Thursday, February 25, 2016

FURTHER EXPERIMENTS IN TEXTURE AND SURFACE RELIEF - Chapter 3

After the first set of warm-up experiments in texture in my sketchbook I concentrate on more considerate exercises meant for inclusion in a portfolio later.


GOTHIC WOODEN SCULPTURE



My first source of inspiration is the same beautiful gothic wooden sculpture from Medieval France used before. The original photo shows layers of soft mellow colours consumed by time that I shall probably consider also for my colour studies at a later stage. But here again it is in its black and white version. It presents several areas that can be texturally interpreted in a great number of ways.

This time I am choosing the beard and mouth area: when enlarged it shows up a very rich surface.




In this first version I crimpled and glued a sheet of kitchen aluminium foil on a gessoed paper creating larger folds in the lower part and shallow wrinkles at the top. To accentuate the beard effect I added long fibers below - I do not know what they are exactly, they have been hanging around for years ... Higher up I pasted what I think are dried chamomile flowers also from uncertain origin. A layer of emulsion paint covers everything, with some golden accents.




Here a detail of this texture


TEXTURE SAMPLE ONE

Then I made a second and more pronounced version of the beard. In this case I used a polyfoam cover I had saved and sprayed it several times with a white acrylic enamel. The spray reacts chemically with the foam creating an interesting potholed surface - of course this must take place in the open air to avoid inhaling dangerous fumes. The texture on top is obtained with tissue paper imbued with white glue to get a rigid finish. This time I brushed on some silver acrylic to emphasise the texture.



TEXTURE SAMPLE TWO

A detailed image




For a new textural sample I use another area of the same photo, in fact the same area I have already studied in my sketchbook. I am reloading it for reference.






My attention is drawn to the tubular forms especially and I repeat them several times. Their main structure is made up of big plastic straws partially covered with gessoed cheesecloth. On the left I have used synthetic petals from an old Christmas decoration, on the right I have applied here and there some loosened up cotton balls. As usual everything is made more uniform by white emulsion. I decided to develop this sample vertically so I flipped my image accordingly.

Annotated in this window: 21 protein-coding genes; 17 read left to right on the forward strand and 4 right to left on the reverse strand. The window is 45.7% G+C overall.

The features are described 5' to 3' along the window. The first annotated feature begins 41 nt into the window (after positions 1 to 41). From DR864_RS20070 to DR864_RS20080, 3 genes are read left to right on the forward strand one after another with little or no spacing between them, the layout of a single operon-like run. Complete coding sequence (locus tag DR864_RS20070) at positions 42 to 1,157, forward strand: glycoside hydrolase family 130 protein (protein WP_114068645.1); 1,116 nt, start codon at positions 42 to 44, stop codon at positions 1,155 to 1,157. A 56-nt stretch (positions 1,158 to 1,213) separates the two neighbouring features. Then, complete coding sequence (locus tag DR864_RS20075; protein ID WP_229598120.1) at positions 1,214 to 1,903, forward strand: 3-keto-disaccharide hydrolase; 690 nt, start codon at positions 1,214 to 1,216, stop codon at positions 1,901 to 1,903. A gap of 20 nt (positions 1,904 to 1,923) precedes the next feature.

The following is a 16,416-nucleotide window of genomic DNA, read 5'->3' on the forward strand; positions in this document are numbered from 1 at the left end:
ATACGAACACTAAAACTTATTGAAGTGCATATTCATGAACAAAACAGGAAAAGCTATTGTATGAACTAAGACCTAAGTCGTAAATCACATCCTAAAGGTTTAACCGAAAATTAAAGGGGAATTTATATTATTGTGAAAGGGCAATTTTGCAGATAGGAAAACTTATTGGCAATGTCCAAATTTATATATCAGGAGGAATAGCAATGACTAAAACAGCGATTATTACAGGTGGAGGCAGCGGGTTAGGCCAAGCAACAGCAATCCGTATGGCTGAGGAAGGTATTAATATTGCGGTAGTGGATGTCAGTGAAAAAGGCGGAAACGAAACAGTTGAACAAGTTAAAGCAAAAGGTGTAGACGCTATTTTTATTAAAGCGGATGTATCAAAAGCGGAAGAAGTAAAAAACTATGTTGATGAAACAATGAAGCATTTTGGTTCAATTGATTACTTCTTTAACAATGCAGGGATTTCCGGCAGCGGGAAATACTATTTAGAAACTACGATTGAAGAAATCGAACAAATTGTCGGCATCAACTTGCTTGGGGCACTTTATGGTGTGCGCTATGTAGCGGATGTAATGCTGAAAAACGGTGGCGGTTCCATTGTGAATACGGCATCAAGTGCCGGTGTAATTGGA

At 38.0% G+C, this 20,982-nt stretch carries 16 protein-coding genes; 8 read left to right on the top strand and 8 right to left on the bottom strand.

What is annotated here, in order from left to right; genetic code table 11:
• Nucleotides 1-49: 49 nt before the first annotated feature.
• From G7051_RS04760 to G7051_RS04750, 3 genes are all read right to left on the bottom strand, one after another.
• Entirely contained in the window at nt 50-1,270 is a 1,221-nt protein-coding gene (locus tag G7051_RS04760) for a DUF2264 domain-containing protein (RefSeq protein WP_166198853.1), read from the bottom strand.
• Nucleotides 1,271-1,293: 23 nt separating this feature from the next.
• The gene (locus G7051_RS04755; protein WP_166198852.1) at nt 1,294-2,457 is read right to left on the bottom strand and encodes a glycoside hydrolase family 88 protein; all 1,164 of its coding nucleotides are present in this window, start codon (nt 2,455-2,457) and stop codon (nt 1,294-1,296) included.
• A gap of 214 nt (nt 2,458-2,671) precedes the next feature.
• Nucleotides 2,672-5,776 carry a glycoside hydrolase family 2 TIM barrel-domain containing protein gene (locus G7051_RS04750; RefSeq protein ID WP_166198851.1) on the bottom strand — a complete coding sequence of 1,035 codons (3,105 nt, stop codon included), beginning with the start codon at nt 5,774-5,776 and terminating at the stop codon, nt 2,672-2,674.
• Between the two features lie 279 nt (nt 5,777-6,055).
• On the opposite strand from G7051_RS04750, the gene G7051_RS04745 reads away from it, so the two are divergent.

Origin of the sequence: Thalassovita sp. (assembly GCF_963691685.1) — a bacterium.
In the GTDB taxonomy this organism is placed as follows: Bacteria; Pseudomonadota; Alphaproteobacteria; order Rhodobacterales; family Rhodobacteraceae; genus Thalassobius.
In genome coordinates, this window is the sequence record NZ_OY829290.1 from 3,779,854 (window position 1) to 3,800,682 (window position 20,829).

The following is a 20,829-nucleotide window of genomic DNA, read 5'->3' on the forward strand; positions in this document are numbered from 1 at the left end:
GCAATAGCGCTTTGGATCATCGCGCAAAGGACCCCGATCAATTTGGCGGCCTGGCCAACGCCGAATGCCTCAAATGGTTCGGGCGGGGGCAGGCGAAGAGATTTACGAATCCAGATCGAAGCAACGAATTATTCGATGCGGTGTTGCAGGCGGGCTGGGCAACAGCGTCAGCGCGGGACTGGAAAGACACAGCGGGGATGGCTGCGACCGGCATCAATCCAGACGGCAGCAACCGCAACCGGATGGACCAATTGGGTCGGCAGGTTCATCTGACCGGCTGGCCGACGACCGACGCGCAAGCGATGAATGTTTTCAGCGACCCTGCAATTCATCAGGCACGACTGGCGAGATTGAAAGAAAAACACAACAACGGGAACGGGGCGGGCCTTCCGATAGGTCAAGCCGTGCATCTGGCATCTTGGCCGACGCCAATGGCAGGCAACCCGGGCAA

TEXTURE SAMPLE THREE


A HEAD BY GEORG BASELITZ

For my next experiment I am using another image from my heap: this is a very strong wooden head by German sculptor Georg Baselitz.



It is not a 'pretty' piece, with its harsh yellow colour and its lines that look like they have been stabbed into the wood with heavy blows.



TEXTURE SAMPLE FOUR


I chose rough and straightforward materials in an attempt to translate the intentional rudeness of this powerful head: a rough jute for background, plastic bottles and wood dowels.

Here is a detail





VIRTUAL SELF-PORTRAIT WITHOUT LOOKING

This self-portrait was drawn without looking at my Ipad screen using Art Set app. It is a very simple and intuitive app for drawing quick sketches.

On the left the original coloured one, on the right a black and white version.



On a sheet of white paper I arranged fibers, fleece, string, tulle net and on the right two strips of foamboard which I carved out with a scalpel.



TEXTURE SAMPLE FIVE




ANOTHER SELF-PORTRAIT, THIS TIME REAL, DRAWN WITHOUT LOOKING





First I traced the main lines with white glue and then stitched into them and added some copper wire. I painted everything white and smeared it here and there with silver and gold acrylic. Then I cut it up in four.





TEXTURE SAMPLE SIX






MY JEWELLERY CORNER


This is the silver pendant born alongside this chapter on texture, about which I spoke in the last post. The silver fretwork is suspended above a copper background. The black patina on copper has been created with liver of sulphur.